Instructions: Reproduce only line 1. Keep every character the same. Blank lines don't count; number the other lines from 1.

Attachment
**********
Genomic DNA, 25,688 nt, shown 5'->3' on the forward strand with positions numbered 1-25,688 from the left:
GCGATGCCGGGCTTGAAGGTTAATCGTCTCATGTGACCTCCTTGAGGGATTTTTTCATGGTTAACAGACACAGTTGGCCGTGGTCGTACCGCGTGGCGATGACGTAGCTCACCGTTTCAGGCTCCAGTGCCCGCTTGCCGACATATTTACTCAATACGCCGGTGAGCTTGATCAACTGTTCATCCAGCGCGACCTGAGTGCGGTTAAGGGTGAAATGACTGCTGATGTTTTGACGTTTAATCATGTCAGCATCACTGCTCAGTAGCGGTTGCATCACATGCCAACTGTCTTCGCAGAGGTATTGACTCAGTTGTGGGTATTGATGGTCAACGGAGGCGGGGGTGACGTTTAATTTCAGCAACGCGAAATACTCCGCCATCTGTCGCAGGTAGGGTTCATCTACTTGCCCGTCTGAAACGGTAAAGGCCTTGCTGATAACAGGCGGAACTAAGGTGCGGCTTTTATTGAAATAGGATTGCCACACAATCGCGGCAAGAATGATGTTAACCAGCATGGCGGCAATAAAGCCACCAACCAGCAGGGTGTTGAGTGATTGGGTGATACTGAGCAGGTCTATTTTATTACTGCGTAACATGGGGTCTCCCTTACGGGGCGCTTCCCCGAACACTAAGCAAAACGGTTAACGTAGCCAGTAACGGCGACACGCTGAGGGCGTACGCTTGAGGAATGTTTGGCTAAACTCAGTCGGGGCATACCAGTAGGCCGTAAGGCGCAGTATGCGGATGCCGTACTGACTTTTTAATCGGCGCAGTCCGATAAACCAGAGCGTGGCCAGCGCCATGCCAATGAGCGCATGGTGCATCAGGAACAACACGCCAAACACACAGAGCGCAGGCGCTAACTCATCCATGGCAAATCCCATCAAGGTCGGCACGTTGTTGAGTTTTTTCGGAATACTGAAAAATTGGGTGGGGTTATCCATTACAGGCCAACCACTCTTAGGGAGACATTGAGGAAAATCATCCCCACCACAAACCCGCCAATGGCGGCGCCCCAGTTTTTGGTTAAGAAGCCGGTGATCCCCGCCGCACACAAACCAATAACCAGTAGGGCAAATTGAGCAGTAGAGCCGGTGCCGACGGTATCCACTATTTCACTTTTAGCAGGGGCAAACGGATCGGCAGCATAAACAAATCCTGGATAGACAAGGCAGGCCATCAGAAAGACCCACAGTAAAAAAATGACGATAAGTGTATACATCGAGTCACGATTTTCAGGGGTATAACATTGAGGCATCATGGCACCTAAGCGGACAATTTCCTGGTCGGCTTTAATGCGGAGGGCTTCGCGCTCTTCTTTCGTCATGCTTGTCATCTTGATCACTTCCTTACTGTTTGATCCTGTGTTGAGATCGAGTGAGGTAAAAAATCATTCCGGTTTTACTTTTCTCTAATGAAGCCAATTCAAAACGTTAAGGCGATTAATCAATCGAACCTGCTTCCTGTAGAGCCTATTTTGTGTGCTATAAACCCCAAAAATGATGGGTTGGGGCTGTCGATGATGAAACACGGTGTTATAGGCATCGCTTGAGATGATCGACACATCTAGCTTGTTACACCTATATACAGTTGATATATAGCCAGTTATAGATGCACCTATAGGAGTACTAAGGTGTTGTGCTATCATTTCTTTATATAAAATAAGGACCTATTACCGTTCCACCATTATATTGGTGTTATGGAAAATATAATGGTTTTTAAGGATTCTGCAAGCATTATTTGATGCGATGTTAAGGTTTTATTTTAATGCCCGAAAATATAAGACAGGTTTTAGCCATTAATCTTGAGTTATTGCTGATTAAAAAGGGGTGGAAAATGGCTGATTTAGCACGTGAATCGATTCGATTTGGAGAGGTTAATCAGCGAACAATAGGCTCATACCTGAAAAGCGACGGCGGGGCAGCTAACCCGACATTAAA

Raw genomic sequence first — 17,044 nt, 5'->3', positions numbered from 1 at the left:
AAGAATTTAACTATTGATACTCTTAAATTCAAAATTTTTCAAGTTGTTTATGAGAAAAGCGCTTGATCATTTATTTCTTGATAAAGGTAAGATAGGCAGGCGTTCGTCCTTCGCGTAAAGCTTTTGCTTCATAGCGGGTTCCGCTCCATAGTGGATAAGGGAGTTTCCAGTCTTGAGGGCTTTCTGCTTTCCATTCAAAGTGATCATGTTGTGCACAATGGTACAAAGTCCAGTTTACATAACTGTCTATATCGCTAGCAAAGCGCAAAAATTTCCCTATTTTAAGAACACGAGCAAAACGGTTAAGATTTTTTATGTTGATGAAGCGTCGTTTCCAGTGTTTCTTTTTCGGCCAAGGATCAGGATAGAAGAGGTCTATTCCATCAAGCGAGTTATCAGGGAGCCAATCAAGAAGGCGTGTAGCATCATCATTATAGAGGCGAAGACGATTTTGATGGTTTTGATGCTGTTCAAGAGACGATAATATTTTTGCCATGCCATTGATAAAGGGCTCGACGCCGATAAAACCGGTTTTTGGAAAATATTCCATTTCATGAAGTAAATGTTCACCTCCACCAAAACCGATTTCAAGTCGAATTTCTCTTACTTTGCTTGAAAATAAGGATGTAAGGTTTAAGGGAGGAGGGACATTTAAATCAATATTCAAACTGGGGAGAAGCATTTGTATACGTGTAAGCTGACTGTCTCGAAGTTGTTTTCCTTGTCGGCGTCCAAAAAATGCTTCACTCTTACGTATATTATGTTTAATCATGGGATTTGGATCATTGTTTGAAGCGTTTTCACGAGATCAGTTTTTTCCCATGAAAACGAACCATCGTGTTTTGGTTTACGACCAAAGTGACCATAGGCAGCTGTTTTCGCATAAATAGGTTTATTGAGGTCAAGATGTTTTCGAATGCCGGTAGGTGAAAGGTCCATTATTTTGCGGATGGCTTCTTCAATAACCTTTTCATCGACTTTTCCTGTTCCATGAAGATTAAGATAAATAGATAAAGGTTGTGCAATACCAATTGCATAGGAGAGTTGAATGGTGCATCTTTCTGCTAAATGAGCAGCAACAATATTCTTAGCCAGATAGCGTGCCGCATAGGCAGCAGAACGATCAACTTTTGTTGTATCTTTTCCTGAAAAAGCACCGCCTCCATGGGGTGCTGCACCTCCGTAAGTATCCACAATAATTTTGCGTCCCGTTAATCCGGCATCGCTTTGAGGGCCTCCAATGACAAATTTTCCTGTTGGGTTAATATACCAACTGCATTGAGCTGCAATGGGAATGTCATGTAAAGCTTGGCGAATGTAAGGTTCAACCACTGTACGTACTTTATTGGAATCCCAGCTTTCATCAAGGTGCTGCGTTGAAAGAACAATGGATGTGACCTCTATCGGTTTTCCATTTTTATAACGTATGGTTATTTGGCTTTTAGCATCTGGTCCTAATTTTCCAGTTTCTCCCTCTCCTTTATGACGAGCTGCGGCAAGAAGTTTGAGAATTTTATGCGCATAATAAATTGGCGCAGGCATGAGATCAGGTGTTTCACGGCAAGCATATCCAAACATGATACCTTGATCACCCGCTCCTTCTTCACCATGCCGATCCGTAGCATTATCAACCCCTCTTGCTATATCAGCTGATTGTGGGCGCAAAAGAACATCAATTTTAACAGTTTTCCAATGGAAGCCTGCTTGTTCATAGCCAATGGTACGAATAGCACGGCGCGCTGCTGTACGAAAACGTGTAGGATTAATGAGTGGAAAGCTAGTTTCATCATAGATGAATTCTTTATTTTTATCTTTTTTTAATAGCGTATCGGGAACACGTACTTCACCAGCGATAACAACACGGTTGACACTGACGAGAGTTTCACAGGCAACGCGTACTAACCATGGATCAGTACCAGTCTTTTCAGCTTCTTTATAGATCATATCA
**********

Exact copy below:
Genomic DNA, 25,688 nt, shown 5'->3' on the forward strand with positions numbered 1-25,688 from the left: